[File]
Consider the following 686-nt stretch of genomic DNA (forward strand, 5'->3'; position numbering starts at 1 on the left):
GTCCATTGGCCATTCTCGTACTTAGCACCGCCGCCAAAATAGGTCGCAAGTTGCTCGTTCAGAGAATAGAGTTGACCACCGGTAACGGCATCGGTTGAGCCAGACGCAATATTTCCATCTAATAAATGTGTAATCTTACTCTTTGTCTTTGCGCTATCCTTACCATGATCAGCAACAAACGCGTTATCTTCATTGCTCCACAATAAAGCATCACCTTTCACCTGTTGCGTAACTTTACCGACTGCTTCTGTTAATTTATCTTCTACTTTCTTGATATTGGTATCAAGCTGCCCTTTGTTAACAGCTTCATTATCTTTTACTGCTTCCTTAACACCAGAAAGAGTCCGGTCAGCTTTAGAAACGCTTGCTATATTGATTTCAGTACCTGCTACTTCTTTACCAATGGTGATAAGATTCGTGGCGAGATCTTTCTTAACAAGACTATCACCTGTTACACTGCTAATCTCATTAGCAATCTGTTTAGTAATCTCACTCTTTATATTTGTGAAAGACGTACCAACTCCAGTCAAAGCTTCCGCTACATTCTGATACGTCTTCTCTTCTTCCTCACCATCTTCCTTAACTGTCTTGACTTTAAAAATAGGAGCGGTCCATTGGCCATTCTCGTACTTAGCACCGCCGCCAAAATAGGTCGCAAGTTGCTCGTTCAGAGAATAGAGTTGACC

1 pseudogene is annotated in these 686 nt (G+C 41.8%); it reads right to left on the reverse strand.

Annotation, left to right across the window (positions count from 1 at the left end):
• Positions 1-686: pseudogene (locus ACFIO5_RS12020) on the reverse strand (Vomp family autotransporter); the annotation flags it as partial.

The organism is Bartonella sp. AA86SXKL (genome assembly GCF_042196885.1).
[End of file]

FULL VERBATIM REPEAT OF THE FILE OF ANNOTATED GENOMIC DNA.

Consider the following 686-nt stretch of genomic DNA (forward strand, 5'->3'; position numbering starts at 1 on the left):
GTCCATTGGCCATTCTCGTACTTAGCACCGCCGCCAAAATAGGTCGCAAGTTGCTCGTTCAGAGAATAGAGTTGACCACCGGTAACGGCATCGGTTGAGCCAGACGCAATATTTCCATCTAATAAATGTGTAATCTTACTCTTTGTCTTTGCGCTATCCTTACCATGATCAGCAACAAACGCGTTATCTTCATTGCTCCACAATAAAGCATCACCTTTCACCTGTTGCGTAACTTTACCGACTGCTTCTGTTAATTTATCTTCTACTTTCTTGATATTGGTATCAAGCTGCCCTTTGTTAACAGCTTCATTATCTTTTACTGCTTCCTTAACACCAGAAAGAGTCCGGTCAGCTTTAGAAACGCTTGCTATATTGATTTCAGTACCTGCTACTTCTTTACCAATGGTGATAAGATTCGTGGCGAGATCTTTCTTAACAAGACTATCACCTGTTACACTGCTAATCTCATTAGCAATCTGTTTAGTAATCTCACTCTTTATATTTGTGAAAGACGTACCAACTCCAGTCAAAGCTTCCGCTACATTCTGATACGTCTTCTCTTCTTCCTCACCATCTTCCTTAACTGTCTTGACTTTAAAAATAGGAGCGGTCCATTGGCCATTCTCGTACTTAGCACCGCCGCCAAAATAGGTCGCAAGTTGCTCGTTCAGAGAATAGAGTTGACC

1 pseudogene is annotated in these 686 nt (G+C 41.8%); it reads right to left on the reverse strand.

Annotation, left to right across the window (positions count from 1 at the left end):
• Positions 1-686: pseudogene (locus ACFIO5_RS12020) on the reverse strand (Vomp family autotransporter); the annotation flags it as partial.

The organism is Bartonella sp. AA86SXKL (genome assembly GCF_042196885.1).